Dependent on the investigated biomolecules, desired readout and kinetic parameters, different approaches can be followed to study binding kinetics.

Approaches to study binding kinetics

Now that the significance of binding kinetics has been clarified, the question naturally arises as to how the study of binding kinetics can be carried out? Below I will focus on the four approaches which are used most often to study binding kinetics on microplate readers.


Förster´s Resonance Energy Transfer (FRET) and time-resolved FRET (TR-FRET) are probably the most popular detection modes used for performing binding kinetics. Both are based on the energy transfer between two fluorophores. These fluorophores are attached to the two binding partners of a binding interaction. Since they have overlapping emission and excitation spectra, emission of the donor fluorophore leads to the subsequent excitation of the acceptor fluorophore, but only when both fluorophores and binding partners are in close proximity. However, since FRET can be negatively affected by scattered excitation light and autofluorescence in a sample, it can suffer from high background signals. To eliminate this problem, TR-FRET was developed, which uses long-lived lanthanide donor fluorophores to reduce background signals.

The application note 348 from BMG LABTECH´s application note library highlights a microplate-based TR-FRET assay for performing binding kinetics. Here, the assay was used to determine the target binding kinetic rates kon and koff for kinase inhibitors. This was achieved by sequentially performing association and dissociation binding kinetics (fig. 1) and allowed screening of 270 potential inhibitors against a panel of 40 kinase drug targets in a high-throughput manner. The versatility of TR-FRET assays for performing binding kinetics is highlighted in further application note examples, such as the analysis of binding kinetics with HTRF or the detection of human tau protein aggregation.Fig. 1: Tracer characterisation. Association was monitored by TR-FRET after combining Tb-labelled kinase and a fluorescent kinase tracer. Dissociation was recorded after addition of excess competitor staurosporine to the tracer sample.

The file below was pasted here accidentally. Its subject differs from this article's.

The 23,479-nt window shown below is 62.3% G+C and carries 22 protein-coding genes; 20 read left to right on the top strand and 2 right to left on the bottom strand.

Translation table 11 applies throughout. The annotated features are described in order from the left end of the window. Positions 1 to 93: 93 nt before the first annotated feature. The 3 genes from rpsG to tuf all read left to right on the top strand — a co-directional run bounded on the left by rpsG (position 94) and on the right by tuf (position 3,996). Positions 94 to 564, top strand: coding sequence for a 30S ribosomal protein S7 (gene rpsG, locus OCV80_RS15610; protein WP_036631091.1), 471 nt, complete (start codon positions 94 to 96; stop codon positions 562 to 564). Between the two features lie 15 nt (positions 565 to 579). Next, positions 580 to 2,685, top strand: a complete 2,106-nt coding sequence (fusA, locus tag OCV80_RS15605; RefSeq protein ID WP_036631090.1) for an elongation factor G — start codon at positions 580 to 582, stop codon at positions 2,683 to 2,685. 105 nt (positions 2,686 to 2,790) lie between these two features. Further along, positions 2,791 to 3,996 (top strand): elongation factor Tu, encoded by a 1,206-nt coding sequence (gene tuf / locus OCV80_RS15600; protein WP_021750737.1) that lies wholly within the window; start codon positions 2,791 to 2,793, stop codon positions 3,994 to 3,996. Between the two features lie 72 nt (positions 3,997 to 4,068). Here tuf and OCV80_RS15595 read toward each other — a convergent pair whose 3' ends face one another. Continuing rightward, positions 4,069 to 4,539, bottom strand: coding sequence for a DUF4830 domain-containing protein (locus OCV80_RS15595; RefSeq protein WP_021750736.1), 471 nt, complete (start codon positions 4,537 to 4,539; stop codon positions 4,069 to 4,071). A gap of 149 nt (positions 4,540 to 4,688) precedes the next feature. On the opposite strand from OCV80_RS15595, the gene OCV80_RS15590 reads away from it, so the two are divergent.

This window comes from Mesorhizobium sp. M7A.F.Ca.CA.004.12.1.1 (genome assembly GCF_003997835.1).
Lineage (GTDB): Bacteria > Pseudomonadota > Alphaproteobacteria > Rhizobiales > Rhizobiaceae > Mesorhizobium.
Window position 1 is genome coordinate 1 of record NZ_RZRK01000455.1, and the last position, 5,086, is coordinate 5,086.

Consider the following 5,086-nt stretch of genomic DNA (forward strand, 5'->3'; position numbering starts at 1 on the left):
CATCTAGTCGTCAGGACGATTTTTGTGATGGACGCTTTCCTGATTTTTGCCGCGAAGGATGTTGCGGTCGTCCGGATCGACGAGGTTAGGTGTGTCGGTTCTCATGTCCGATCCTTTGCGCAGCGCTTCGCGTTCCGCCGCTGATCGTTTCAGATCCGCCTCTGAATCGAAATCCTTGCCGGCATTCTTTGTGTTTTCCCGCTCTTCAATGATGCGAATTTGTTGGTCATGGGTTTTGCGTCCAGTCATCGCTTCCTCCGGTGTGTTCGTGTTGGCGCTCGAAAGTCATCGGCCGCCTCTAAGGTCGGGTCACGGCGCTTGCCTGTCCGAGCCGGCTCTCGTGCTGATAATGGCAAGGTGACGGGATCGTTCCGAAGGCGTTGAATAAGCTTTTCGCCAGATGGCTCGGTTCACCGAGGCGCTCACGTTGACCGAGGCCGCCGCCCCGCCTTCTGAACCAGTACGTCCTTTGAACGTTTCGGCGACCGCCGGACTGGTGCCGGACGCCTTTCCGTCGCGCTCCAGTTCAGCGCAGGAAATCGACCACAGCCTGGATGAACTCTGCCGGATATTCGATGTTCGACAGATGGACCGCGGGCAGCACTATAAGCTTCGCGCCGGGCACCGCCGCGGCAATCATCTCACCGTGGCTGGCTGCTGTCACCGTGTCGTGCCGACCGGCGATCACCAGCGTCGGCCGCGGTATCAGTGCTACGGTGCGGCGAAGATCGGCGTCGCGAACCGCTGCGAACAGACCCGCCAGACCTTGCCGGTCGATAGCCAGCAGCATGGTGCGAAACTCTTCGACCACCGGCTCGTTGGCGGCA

BRET assays are also based on the resonance energy transfer between two interaction partners and can thus be used to perform binding kinetics. In contrast to FRET, the donor signal in BRET assays is provided by a luciferase which generates emission light by an enzymatic reaction (fig. 2). Accordingly, no additional excitation source has to be defined. As with FRET, BRET assays are performed as ratiometric measurements of acceptor and donor signal offering comparability between different test runs.Fig. 2: Principle of BRET assays. Emission of luminescence signal excites acceptor fluorophore when in close proximity and can accordingly be used to perform binding kinetics. However, the available BRET assay systems BRET1 and BRET2 have some shortcomings regarding sensitivity and background noise. To circumvent these, NanoBRET was developed, which offers greatly enhanced luminescence signal intensity and stability using a modified luciferase derived from a deep-sea shrimp species, which provides a emission signal 100x brighter than conventional firefly or renilla luciferases.

NanoBRET was employed in the application note 317 to study the binding kinetics of vascular endothelilal growth factor (VEGF) to its receptor VEGFR2 (fig. 3). Here, a novel labelling technique was used to label multiple VEGF isoforms and quantitatively evaluate their binding to VEGFR2 in real-time in living cells. In another approach, the same was achieved for the monitoring of ligand binding to GPCRs.


Fluorescence polarization

Fluorescence polarization assays use polarized excitation light and measure the polarization of emission light to investigate a biomolecule and its binding kinetics. It is most often used to study protein-protein and protein-DNA binding, as well as enzyme activity.